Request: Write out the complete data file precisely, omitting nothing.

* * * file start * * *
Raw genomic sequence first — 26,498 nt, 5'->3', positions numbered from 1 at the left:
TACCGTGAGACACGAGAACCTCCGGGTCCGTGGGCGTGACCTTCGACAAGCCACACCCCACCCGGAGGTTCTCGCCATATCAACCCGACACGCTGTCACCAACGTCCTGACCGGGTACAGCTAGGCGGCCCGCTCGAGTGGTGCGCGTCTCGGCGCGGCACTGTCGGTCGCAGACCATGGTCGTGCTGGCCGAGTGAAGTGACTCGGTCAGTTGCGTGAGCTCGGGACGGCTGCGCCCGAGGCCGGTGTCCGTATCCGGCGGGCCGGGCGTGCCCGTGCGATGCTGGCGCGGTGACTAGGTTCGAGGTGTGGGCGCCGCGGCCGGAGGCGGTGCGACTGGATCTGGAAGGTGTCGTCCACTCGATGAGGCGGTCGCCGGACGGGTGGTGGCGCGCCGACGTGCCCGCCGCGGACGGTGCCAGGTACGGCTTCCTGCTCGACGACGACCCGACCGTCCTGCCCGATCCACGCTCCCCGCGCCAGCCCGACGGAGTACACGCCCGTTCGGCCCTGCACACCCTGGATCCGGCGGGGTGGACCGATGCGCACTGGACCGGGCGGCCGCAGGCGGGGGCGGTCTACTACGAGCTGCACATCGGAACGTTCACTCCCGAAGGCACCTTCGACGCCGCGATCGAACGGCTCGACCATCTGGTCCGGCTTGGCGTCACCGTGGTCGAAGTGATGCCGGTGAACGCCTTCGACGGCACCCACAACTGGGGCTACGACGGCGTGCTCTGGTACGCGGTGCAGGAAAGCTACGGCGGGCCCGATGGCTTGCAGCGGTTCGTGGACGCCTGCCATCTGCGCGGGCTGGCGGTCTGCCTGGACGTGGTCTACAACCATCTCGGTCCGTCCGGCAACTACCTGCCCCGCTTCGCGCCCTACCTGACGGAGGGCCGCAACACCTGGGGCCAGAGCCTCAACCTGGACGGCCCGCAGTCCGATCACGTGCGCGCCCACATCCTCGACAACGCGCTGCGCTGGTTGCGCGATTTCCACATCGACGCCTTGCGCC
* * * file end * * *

Raw genomic sequence first — 26,498 nt, 5'->3', positions numbered from 1 at the left:
TACCGTGAGACACGAGAACCTCCGGGTCCGTGGGCGTGACCTTCGACAAGCCACACCCCACCCGGAGGTTCTCGCCATATCAACCCGACACGCTGTCACCAACGTCCTGACCGGGTACAGCTAGGCGGCCCGCTCGAGTGGTGCGCGTCTCGGCGCGGCACTGTCGGTCGCAGACCATGGTCGTGCTGGCCGAGTGAAGTGACTCGGTCAGTTGCGTGAGCTCGGGACGGCTGCGCCCGAGGCCGGTGTCCGTATCCGGCGGGCCGGGCGTGCCCGTGCGATGCTGGCGCGGTGACTAGGTTCGAGGTGTGGGCGCCGCGGCCGGAGGCGGTGCGACTGGATCTGGAAGGTGTCGTCCACTCGATGAGGCGGTCGCCGGACGGGTGGTGGCGCGCCGACGTGCCCGCCGCGGACGGTGCCAGGTACGGCTTCCTGCTCGACGACGACCCGACCGTCCTGCCCGATCCACGCTCCCCGCGCCAGCCCGACGGAGTACACGCCCGTTCGGCCCTGCACACCCTGGATCCGGCGGGGTGGACCGATGCGCACTGGACCGGGCGGCCGCAGGCGGGGGCGGTCTACTACGAGCTGCACATCGGAACGTTCACTCCCGAAGGCACCTTCGACGCCGCGATCGAACGGCTCGACCATCTGGTCCGGCTTGGCGTCACCGTGGTCGAAGTGATGCCGGTGAACGCCTTCGACGGCACCCACAACTGGGGCTACGACGGCGTGCTCTGGTACGCGGTGCAGGAAAGCTACGGCGGGCCCGATGGCTTGCAGCGGTTCGTGGACGCCTGCCATCTGCGCGGGCTGGCGGTCTGCCTGGACGTGGTCTACAACCATCTCGGTCCGTCCGGCAACTACCTGCCCCGCTTCGCGCCCTACCTGACGGAGGGCCGCAACACCTGGGGCCAGAGCCTCAACCTGGACGGCCCGCAGTCCGATCACGTGCGCGCCCACATCCTCGACAACGCGCTGCGCTGGTTGCGCGATTTCCACATCGACGCCTTGCGCC